Information security is a massive body of knowledge that is as big as any ocean on Earth. It is also as deep as any ocean when you start to drill down into the complexities of any single topic. Merkow and Jim Breithaupt is much more like a map of a small inland stream. I mean that in the best way. As an avid reader on cyber security, I was able to read this page book in two days.
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Information security is a massive body of knowledge that is as big as any ocean on Earth. It is also as deep as any ocean when you start to drill down into the complexities of any single topic. Merkow and Jim Breithaupt is much more like a map of a small inland stream. I mean that in the best way. As an avid reader on cyber security, I was able to read this page book in two days. In fact, I had already read everything in the book several times before but never in such a condensed format.
My trouble with this manual is where to place such a novice-centric book. There are basically ten domains of knowledge in the CBK and this book tries to cover some of those basic ideas in each domain. It is as if the purpose of the book is to get the reader interested in the wonderful and fast paced careers offered once you get a certification.
I was disappointed that all of the book minus one paragraph talks about learning through certification and on the job experience. As if there isn't any other possible way to enter this career path, you must prepare to get a certification. That one paragraph does happen to mention this thing called academics, otherwise know as accredited education. I call it getting a degree in the profession.
Here is my tip of the day: if you want to be taken seriously in any specialized field like engineering, medicine, education or science, you need to have an advanced degree. Would you go see a doctor if he only had a certification or buy a house designed by a person who only took a question test to pass their qualification requirements?
So why would you trust all of your data to anyone who doesn't have an advanced degree in that field? The authors set the book up as a prelearning platform for the reader. They tell you how great the jobs are in Information Security, how to get your foot in the door by getting a certification , how to answer basic test questions sort of and how to research to get a better understanding of the ocean of knowledge you can expect to see when you close this book.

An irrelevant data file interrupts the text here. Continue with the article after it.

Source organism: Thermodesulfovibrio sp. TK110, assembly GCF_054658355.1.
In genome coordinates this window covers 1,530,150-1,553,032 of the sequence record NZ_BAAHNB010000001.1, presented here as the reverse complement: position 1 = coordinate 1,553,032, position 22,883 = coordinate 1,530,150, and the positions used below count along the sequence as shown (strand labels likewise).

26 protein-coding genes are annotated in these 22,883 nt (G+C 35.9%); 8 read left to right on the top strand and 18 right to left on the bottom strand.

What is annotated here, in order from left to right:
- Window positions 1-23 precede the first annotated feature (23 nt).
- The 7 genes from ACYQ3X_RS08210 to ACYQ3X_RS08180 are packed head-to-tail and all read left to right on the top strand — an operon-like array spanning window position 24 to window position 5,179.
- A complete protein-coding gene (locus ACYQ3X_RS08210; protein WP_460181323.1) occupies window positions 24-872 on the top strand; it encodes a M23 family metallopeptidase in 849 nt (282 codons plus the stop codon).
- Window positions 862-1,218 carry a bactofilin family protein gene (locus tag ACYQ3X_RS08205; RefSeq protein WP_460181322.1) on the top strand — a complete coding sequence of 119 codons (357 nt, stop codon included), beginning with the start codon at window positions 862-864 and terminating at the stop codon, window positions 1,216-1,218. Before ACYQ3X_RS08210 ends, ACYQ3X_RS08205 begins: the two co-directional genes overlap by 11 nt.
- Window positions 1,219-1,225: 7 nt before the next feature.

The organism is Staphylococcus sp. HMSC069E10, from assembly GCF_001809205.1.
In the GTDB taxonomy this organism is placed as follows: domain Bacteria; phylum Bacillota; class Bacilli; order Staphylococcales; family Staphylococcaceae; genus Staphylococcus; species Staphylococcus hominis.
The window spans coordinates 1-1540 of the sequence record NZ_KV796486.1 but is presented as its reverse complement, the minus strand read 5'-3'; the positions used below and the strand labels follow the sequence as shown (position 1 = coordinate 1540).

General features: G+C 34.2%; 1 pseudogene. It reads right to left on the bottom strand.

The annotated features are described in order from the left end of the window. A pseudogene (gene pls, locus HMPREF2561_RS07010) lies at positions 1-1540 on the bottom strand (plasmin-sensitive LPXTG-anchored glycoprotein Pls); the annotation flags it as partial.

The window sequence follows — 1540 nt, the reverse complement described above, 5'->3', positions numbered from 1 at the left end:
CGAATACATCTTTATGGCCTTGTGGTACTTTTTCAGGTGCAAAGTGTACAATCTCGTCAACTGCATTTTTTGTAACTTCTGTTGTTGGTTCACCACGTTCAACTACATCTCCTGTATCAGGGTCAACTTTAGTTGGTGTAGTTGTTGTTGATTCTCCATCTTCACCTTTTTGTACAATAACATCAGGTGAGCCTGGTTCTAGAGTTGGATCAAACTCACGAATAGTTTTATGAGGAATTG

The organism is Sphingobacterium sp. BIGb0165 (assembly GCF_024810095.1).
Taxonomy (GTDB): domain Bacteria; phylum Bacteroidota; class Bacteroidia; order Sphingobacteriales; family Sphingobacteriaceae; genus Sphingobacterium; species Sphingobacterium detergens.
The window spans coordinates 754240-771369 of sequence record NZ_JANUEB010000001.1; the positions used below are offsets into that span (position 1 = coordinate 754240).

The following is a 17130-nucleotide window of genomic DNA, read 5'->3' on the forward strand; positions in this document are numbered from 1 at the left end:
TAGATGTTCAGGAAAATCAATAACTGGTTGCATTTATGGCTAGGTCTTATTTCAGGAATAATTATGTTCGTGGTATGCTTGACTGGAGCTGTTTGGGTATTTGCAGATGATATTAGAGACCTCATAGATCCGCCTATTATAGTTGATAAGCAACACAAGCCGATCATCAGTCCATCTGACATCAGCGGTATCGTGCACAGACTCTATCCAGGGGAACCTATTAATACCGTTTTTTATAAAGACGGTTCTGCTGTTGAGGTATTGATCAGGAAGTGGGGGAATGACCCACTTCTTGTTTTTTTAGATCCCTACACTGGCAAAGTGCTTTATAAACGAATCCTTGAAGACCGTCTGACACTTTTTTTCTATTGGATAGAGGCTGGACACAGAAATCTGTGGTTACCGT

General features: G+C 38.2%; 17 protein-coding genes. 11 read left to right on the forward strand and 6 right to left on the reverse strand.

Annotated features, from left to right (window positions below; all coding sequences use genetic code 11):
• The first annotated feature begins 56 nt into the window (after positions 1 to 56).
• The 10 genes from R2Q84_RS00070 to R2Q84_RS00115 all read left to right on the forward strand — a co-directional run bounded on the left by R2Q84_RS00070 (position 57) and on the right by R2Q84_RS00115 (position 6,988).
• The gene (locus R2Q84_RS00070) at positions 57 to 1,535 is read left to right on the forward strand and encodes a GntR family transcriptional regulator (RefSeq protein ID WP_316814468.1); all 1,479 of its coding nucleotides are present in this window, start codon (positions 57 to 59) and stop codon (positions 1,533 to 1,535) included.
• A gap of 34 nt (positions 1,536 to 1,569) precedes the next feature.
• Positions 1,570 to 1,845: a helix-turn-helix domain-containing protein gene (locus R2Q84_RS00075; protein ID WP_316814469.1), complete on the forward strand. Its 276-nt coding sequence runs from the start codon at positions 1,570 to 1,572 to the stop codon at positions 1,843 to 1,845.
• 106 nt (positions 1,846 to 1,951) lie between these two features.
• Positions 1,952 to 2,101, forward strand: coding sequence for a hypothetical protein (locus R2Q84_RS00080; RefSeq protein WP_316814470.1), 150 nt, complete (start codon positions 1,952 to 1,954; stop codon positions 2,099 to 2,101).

It reminds me of a drivers learning manual. In each product, they cover the textbook answers but completely miss the real world application of what comes next. I can imagine the meeting between the two authors and the publisher before the book was written. I want a fast paced book that encourages readers to take certifications. We could do a great job of using our experience in the field to write an updated and comprehensive book on best practices. Now leave my office before I have your cars towed.
Yes, I have a strange imagination but at least it's not boring. The book tries to balance an impossible task: write about the CBK, educate readers on what they need to read up on, and challenge the reader to get certified. The reason why this is an impossible task is easily seen when you take a look at some of the questions in the book. Answer : Who cares, unless you happen to have a cereal box secret decoder ring.
Nobody uses transposition except on the comic pages of certain newspapers. Answer : Who cares, we stopped using the color coded books years ago. The Rainbow tables are only used for hash comparisons in brute force attacks. A-C are all mathematical models anyways used for differing types of security methodologies usually government.
Somebody had to design a baseline for appliance and application testing just to make sure those slick marketing sales folks were telling the trust about their security abilities. I admit my answers weren't the textbook correct ones but again, let's look at a drivers manual verses actually driving. The book is filled with plenty of great questions and exercises even though they are miles beyond the scope of the book. The authors ask the readers to interview a sys admin and talk to them about their job.
There is plenty of links to research spots but some of those links are in the upper limits of job knowledge for a CISO. In my scale of rating technical books I would place this as 3rd grade level but written with some Spanish, Latin and calculus thrown in to please the publisher.
Many of the questions are CBK difficult stupid and outdated but still difficult. If the authors could have written a book to get more people to get certified and into this profession, they could have tossed out many of those upper level questions. This site uses Akismet to reduce spam. Learn how your comment data is processed. Merkow and Jim Breithaupt. Login Login with facebook. Login Login with google. Notify of.
Information Security: Principles and Practices, Second Edition
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Information Security: Principles and Practices, 2nd Edition
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Review of Information Security Principles and Practices by Mark S. Merkow and Jim Breithaupt
Information Security: Principles and Practices